Alaska stands to lose the most from this policy, given the Bureau of Land Management (BLM) manages 75 million acres in the state. A “Wild Lands” designation would effectively allow the federal government to create more Wilderness in Alaska without congressional oversight. Alaska already contains 58 million acres of federal Wilderness, accounting for approximately 53 percent of the nation’s federally-designated Wilderness. If combined into one block, Alaska federal Wilderness would make the 11th largest state in the U.S. and at least as large as Idaho. To put Alaska’s federal Wilderness into perspective, it is larger than each of the following states: Florida, Illinois, Minnesota, New York, and Washington. It is bigger than the combined size of Maine, New Hampshire, Vermont, Massachusetts, Rhode Island, Connecticut, New Jersey, Delaware and Maryland.
In comments submitted to the Department of the Interior, Alaska Governor Sean Parnell warned the Wild Lands designation would diminish access to federal lands and cost jobs. “Putting such a sweeping initiative in place overnight, with no congressional direction and no advance consultation with affected states or the public, is unfathomable,” Governor Parnell said. He noted that Alaska lands have been repeatedly studied, with large areas placed off-limits to resource development.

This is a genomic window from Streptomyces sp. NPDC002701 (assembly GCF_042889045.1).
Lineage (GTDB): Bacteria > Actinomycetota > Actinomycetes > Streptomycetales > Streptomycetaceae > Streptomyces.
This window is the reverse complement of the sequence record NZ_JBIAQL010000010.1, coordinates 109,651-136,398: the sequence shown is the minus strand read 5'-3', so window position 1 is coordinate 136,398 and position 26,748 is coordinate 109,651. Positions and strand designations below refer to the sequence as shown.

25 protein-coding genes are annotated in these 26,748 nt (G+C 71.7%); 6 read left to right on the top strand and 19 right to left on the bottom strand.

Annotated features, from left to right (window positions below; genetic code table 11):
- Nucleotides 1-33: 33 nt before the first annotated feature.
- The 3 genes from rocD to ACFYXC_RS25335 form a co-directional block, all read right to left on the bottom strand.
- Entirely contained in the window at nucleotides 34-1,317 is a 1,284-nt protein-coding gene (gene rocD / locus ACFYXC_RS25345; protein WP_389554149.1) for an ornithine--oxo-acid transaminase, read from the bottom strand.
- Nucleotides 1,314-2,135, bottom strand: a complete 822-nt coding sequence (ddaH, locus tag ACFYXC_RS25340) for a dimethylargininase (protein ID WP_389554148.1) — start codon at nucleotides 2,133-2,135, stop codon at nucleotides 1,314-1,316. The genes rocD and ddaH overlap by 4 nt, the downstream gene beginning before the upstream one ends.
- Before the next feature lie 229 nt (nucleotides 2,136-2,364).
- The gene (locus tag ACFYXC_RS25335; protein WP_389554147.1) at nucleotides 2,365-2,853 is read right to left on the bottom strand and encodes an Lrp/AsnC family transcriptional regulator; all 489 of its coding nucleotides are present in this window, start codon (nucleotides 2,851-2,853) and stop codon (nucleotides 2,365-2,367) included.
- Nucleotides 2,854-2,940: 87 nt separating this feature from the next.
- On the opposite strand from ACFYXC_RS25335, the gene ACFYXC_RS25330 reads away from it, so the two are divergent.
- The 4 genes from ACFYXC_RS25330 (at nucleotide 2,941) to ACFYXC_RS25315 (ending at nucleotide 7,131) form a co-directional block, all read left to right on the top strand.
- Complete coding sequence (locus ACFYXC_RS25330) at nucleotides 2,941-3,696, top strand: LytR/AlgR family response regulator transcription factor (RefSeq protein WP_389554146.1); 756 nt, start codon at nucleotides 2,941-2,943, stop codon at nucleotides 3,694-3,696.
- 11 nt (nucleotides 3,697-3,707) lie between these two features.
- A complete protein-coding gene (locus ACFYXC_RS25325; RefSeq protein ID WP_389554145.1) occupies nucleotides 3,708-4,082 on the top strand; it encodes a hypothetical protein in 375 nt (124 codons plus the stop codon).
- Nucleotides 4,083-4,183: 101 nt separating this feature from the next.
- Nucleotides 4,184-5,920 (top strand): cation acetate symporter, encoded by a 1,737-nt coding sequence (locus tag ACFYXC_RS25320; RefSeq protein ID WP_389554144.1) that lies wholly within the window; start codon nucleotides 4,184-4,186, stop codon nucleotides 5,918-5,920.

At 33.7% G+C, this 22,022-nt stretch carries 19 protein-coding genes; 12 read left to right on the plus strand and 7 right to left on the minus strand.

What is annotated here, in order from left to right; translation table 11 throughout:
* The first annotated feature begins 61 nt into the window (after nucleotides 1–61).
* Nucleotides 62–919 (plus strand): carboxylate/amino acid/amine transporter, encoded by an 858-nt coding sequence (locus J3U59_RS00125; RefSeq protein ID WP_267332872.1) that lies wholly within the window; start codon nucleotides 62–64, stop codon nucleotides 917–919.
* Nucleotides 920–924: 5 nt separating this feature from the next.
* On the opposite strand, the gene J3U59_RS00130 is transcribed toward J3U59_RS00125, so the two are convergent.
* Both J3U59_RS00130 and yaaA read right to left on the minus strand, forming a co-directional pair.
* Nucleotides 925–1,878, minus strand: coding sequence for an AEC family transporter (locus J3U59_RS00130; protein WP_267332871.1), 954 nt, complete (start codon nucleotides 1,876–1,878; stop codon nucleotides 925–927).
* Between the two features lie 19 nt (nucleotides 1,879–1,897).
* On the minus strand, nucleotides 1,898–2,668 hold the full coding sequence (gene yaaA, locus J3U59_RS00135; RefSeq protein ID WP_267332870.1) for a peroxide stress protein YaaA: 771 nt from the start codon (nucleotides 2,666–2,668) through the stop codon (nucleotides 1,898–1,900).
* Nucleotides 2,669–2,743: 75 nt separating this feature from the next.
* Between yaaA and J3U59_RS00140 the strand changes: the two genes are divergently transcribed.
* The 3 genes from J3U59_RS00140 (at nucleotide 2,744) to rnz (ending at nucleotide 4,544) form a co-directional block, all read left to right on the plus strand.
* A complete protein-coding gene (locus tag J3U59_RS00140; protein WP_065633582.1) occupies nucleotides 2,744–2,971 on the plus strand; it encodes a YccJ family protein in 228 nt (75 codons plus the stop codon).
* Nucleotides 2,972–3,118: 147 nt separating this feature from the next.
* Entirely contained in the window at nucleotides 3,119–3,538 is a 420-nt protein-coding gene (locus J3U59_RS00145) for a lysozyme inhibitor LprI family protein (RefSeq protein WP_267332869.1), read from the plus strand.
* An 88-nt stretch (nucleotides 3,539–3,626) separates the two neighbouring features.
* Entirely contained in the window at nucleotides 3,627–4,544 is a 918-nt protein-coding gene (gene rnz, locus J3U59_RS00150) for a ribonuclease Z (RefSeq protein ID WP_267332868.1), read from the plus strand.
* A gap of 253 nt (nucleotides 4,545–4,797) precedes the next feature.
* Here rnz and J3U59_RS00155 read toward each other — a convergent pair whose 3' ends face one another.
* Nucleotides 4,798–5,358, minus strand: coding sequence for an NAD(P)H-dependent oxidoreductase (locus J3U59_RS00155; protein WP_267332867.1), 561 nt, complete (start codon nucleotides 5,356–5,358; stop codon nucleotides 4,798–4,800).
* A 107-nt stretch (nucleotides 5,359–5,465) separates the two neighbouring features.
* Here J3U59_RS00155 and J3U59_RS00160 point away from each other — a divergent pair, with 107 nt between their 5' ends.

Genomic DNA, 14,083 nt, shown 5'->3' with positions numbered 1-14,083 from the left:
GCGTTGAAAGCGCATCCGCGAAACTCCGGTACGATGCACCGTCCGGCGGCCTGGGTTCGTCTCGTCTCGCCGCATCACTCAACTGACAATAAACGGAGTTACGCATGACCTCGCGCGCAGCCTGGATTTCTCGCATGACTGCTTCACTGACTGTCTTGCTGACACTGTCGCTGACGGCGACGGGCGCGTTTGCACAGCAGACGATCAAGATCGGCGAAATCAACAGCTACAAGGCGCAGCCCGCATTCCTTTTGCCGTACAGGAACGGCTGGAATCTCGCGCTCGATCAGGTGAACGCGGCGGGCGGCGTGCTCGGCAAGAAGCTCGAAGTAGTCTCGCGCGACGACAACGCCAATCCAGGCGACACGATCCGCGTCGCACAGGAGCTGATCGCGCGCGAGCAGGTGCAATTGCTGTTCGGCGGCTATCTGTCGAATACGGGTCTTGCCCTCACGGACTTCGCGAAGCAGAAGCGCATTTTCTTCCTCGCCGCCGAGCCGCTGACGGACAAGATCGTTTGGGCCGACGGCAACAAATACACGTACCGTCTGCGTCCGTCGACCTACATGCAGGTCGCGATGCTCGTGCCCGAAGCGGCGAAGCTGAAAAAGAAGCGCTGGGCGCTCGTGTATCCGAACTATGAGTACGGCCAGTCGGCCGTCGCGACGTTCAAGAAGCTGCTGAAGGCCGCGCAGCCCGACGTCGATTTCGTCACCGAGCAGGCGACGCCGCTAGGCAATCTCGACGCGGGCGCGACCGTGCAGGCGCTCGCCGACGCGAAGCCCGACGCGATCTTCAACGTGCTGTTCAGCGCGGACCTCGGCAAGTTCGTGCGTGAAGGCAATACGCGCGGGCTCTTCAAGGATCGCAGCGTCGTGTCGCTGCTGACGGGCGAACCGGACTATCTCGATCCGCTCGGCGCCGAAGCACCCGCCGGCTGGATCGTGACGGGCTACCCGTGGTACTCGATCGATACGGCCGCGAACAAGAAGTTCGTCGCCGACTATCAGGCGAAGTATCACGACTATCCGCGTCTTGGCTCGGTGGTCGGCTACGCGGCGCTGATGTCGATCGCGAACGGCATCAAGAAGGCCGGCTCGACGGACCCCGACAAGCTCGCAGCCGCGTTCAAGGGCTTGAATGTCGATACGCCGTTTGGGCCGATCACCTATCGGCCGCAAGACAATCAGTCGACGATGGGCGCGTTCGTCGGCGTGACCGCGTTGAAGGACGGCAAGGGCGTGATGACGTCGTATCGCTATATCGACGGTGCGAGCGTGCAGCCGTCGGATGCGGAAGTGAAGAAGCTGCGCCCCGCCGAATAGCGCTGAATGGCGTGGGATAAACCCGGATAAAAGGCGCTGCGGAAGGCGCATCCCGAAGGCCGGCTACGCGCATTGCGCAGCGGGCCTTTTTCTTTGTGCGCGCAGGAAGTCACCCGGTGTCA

Congress passed the Alaska National Interest Lands Conservation Act (ANILCA) of 1980, which set aside 106 million acres of federal lands in Alaska in highly-restrictive conservation system units (CSUs). The sweeping law enlarged the federal acreage dedicated to conservation purposes in the state to 148 million acres, constituting 70 percent of all national park lands in America and 80 percent of wildlife refuge acreage. Nearly every Interior Secretary since 1980 has chosen not to conduct further discretionary wilderness inventories in Alaska, and has recognized the importance of a public process and discussion with state leaders. Governor Parnell has promised to not allow such disregard for Alaska and its citizens to stand unchallenged.